What Coronavirus (Might) Mean for Businesses in the UK

There’s no denying the fact that coronavirus is shaking up the world. Unfortunately, it’s starting to seriously affect businesses in the United Kingdom.

The virus has spread quickly across the world since its outbreak in China, and the UK is starting to feel the fallout from what’s now been termed a pandemic by the World Health Organisation.

While the UK hasn’t yet seen as many cases as the rest of Europe and isn’t yet in lockdown, that could quickly change, especially as the UK isn’t testing everybody displaying symptoms so is unlikely to have an accurate number. Nevertheless, a virus of this magnitude hasn’t been seen before by the modern economy.

Already, major companies are collapsing with Flybe being the most notable, while small and large businesses alike are suffering and feeling the strain. People are starting to stop using services and buying non-essential items, and the economy is taking a huge hit.

In the wake of the trying times brought about by the spread of coronavirus, Irwin Insolvency is taking a detailed look at what coronavirus might mean for businesses in the UK.

What Does Coronavirus Mean for Businesses in the UK?

Coronavirus is an external threat, the like of which UK businesses haven’t seen for many decades. In fact, nothing in modern memory really compares to not only the swift advance of the virus across the world, but the level at which the world economy has been faltering.

On a basic level, people are wary of travelling. In Europe, entire cities are on lockdown, and in the UK the economy is feeling the effects.

People are self-quarantining themselves at home, they aren’t going out as much, and they aren’t using services or even buying certain products. While the travel industry is the most obviously hit of UK industries, everyone from freelancers to CEOs are starting to feel the pressure.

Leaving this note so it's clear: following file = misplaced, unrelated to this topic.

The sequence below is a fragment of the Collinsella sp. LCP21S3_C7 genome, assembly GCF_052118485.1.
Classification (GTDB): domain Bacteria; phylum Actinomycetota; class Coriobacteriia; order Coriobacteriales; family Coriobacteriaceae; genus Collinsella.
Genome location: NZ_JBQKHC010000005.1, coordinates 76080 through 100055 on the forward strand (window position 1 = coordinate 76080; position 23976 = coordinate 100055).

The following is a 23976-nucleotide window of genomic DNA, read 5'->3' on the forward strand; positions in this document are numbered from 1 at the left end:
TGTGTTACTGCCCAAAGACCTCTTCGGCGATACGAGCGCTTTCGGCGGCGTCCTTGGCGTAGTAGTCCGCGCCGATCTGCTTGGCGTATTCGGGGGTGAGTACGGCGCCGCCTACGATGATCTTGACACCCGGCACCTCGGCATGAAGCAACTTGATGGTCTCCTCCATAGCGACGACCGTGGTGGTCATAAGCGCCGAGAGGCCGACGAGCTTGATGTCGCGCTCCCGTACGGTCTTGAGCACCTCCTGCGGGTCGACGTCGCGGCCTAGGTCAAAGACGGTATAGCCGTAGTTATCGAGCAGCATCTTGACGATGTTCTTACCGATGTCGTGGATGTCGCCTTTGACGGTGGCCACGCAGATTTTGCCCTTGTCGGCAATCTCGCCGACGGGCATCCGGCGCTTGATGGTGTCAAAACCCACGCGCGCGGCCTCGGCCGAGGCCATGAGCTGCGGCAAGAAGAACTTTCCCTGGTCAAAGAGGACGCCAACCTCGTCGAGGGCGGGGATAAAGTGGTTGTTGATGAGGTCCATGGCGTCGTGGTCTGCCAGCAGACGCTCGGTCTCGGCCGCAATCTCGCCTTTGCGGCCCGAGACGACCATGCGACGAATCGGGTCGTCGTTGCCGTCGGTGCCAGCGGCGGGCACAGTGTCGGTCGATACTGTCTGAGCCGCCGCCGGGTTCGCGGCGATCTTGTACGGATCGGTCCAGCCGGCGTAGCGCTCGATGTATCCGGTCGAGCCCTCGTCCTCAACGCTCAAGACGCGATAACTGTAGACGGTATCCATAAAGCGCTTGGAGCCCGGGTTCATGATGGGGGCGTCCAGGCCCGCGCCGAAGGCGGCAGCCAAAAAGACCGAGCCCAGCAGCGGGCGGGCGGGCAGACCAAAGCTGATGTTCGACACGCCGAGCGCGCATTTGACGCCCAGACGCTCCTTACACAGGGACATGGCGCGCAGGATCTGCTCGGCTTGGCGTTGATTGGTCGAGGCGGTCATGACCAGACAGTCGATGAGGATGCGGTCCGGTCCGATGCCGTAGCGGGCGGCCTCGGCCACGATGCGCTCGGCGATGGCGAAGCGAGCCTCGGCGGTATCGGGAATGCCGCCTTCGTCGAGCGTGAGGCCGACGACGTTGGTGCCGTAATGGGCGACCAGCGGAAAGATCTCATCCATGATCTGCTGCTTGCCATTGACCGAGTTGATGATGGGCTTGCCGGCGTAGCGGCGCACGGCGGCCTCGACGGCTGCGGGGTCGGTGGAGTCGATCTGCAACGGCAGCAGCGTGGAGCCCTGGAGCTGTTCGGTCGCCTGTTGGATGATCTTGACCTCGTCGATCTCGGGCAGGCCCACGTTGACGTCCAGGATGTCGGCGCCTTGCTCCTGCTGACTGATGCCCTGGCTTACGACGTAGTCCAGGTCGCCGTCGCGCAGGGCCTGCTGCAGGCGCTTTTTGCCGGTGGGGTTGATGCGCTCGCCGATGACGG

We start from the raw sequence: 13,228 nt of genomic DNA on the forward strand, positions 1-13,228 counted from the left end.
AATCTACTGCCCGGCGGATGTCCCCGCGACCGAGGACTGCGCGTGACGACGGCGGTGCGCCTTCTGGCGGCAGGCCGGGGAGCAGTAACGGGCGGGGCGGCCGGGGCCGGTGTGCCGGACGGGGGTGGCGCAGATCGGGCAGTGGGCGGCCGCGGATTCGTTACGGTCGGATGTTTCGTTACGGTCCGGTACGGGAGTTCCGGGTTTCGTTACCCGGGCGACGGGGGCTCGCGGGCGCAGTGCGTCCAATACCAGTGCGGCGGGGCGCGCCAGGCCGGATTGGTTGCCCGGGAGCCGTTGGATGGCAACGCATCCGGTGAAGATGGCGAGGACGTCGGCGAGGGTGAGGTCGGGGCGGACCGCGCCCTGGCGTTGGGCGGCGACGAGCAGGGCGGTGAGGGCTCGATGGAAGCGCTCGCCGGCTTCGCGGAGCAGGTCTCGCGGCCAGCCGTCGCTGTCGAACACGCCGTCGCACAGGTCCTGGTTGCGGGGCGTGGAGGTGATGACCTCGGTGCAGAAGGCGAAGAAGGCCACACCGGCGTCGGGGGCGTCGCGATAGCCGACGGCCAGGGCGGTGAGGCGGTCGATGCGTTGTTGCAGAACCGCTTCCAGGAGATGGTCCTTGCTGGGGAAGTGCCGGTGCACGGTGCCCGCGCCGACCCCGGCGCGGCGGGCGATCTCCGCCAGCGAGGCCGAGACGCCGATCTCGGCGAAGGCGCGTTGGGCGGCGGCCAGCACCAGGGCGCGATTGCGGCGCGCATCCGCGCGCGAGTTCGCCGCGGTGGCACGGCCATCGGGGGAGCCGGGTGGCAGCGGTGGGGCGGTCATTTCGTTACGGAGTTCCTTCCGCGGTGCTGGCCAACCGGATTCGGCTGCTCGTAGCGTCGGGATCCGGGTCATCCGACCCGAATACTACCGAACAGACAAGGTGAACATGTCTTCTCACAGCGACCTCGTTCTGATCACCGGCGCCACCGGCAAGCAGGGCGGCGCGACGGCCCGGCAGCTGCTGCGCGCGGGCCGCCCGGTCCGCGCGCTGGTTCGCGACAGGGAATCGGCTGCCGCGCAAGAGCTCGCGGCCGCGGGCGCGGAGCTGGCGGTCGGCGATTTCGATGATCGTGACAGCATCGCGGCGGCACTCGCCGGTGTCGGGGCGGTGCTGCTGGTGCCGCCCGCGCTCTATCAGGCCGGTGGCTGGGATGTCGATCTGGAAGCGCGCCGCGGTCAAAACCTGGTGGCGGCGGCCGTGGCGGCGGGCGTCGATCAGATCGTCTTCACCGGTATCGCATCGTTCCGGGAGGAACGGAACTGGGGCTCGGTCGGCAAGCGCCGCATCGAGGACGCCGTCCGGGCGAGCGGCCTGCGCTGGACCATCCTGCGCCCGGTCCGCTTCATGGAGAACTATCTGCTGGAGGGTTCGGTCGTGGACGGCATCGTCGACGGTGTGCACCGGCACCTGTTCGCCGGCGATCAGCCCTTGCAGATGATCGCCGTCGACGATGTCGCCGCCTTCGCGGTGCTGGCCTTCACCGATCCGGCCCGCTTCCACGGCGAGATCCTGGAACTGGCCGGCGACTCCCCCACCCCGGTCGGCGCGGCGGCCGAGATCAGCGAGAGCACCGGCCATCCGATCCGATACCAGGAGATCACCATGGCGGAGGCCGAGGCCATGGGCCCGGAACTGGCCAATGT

Simply put, coronavirus is causing a slump in sales and a lack of turnover. Businesses are losing staff to illness and quarantine, and having to pay huge sick bills in the process. Profits are down and growth has all but halted since the virus broke out of China in the New Year.

For UK businesses, this means that they need to be prepared for things to get worse, at least in the short term. But prepare thoroughly, identify the areas of a business that are most at threat, and instigate a plan of action to mitigate those threats, and businesses will be able to ride out the worst of the coronavirus pandemic.

How Serious Is Coronavirus for Business?

The short answer to this question is very serious. The virus is looking likely to be more deadly to the UK economy than it is to people. Experts are predicting a new financial crash, as people lose faith, companies lose value and the stock markets plummet.

The seriousness of the crisis shouldn’t be doubted. There have already been some major casualties. The first was Flybe, the beloved regional air carrier that has operated routes across the UK and Europe for decades. And more are set to follow.

Many companies will have to lay off staff, with small businesses not offering as many hours, and larger businesses such as Norwegian Air laying off hundreds. The travel industry has been hit hard, but as this is such a huge part of the economy, it’s already having a knock-on effect in other industries.

Laid-off staff will have less disposable income, and with growth in the economy stalling there will be fewer new jobs for them to find. Unemployment will go up, and businesses will suffer.

Businesses will have to foot large sick bills too, as their staff are forced to self-quarantine and take time off work. That means that while making fewer profits, costs are going up exponentially, and with fewer staff at work, productivity is going down.

Coronavirus is proving, rapidly, to be a serious external threat to UK businesses, and they need to act now to make sure they don’t suffer even more.

Will UK Businesses Collapse?

With such a serious external threat to the economy, it’s very unlikely that Flybe will be the only UK company to collapse.

In fact, it’s likely that there will be more casualties of coronavirus in the British economy. Flybe, a well-respected and well-known British airline, was struggling with low sales and high competition, as well as ever-increasing running costs. That was before coronavirus had even made the jump to humans in China.

The spread of the virus hit the travel industry first and led to a huge reduction in seat sales. Unfortunately for Flybe, that was enough to send it over the edge and the business collapsed.